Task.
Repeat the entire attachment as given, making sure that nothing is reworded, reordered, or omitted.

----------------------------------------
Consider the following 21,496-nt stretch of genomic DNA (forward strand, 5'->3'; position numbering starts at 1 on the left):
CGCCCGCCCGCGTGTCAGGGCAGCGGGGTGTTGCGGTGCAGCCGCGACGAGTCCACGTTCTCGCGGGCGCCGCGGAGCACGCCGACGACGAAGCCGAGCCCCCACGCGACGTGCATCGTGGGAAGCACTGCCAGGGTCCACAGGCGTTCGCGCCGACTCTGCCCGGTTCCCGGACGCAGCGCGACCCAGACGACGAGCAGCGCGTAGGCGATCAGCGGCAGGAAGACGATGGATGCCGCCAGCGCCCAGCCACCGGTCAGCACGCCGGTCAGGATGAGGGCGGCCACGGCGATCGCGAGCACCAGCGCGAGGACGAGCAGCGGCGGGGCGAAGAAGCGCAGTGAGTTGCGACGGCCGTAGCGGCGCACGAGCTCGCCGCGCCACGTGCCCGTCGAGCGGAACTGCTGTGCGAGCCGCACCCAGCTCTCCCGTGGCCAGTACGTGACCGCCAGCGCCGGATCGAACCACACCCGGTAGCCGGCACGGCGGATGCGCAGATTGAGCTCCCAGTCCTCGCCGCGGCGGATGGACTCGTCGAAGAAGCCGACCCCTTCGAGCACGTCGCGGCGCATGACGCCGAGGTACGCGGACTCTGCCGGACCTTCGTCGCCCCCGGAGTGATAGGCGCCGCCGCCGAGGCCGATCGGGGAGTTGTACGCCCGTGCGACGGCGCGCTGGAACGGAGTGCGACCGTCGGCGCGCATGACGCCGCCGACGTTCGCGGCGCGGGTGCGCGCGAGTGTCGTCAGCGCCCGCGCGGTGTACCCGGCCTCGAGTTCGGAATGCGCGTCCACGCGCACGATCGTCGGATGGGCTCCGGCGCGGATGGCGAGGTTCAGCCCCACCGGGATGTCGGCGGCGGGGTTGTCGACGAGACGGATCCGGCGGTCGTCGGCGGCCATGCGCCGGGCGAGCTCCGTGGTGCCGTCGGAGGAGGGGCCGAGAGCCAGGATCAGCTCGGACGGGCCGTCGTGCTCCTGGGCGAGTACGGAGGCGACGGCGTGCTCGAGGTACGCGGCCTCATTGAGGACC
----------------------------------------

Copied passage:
Consider the following 21,496-nt stretch of genomic DNA (forward strand, 5'->3'; position numbering starts at 1 on the left):
CGCCCGCCCGCGTGTCAGGGCAGCGGGGTGTTGCGGTGCAGCCGCGACGAGTCCACGTTCTCGCGGGCGCCGCGGAGCACGCCGACGACGAAGCCGAGCCCCCACGCGACGTGCATCGTGGGAAGCACTGCCAGGGTCCACAGGCGTTCGCGCCGACTCTGCCCGGTTCCCGGACGCAGCGCGACCCAGACGACGAGCAGCGCGTAGGCGATCAGCGGCAGGAAGACGATGGATGCCGCCAGCGCCCAGCCACCGGTCAGCACGCCGGTCAGGATGAGGGCGGCCACGGCGATCGCGAGCACCAGCGCGAGGACGAGCAGCGGCGGGGCGAAGAAGCGCAGTGAGTTGCGACGGCCGTAGCGGCGCACGAGCTCGCCGCGCCACGTGCCCGTCGAGCGGAACTGCTGTGCGAGCCGCACCCAGCTCTCCCGTGGCCAGTACGTGACCGCCAGCGCCGGATCGAACCACACCCGGTAGCCGGCACGGCGGATGCGCAGATTGAGCTCCCAGTCCTCGCCGCGGCGGATGGACTCGTCGAAGAAGCCGACCCCTTCGAGCACGTCGCGGCGCATGACGCCGAGGTACGCGGACTCTGCCGGACCTTCGTCGCCCCCGGAGTGATAGGCGCCGCCGCCGAGGCCGATCGGGGAGTTGTACGCCCGTGCGACGGCGCGCTGGAACGGAGTGCGACCGTCGGCGCGCATGACGCCGCCGACGTTCGCGGCGCGGGTGCGCGCGAGTGTCGTCAGCGCCCGCGCGGTGTACCCGGCCTCGAGTTCGGAATGCGCGTCCACGCGCACGATCGTCGGATGGGCTCCGGCGCGGATGGCGAGGTTCAGCCCCACCGGGATGTCGGCGGCGGGGTTGTCGACGAGACGGATCCGGCGGTCGTCGGCGGCCATGCGCCGGGCGAGCTCCGTGGTGCCGTCGGAGGAGGGGCCGAGAGCCAGGATCAGCTCGGACGGGCCGTCGTGCTCCTGGGCGAGTACGGAGGCGACGGCGTGCTCGAGGTACGCGGCCTCATTGAGGACC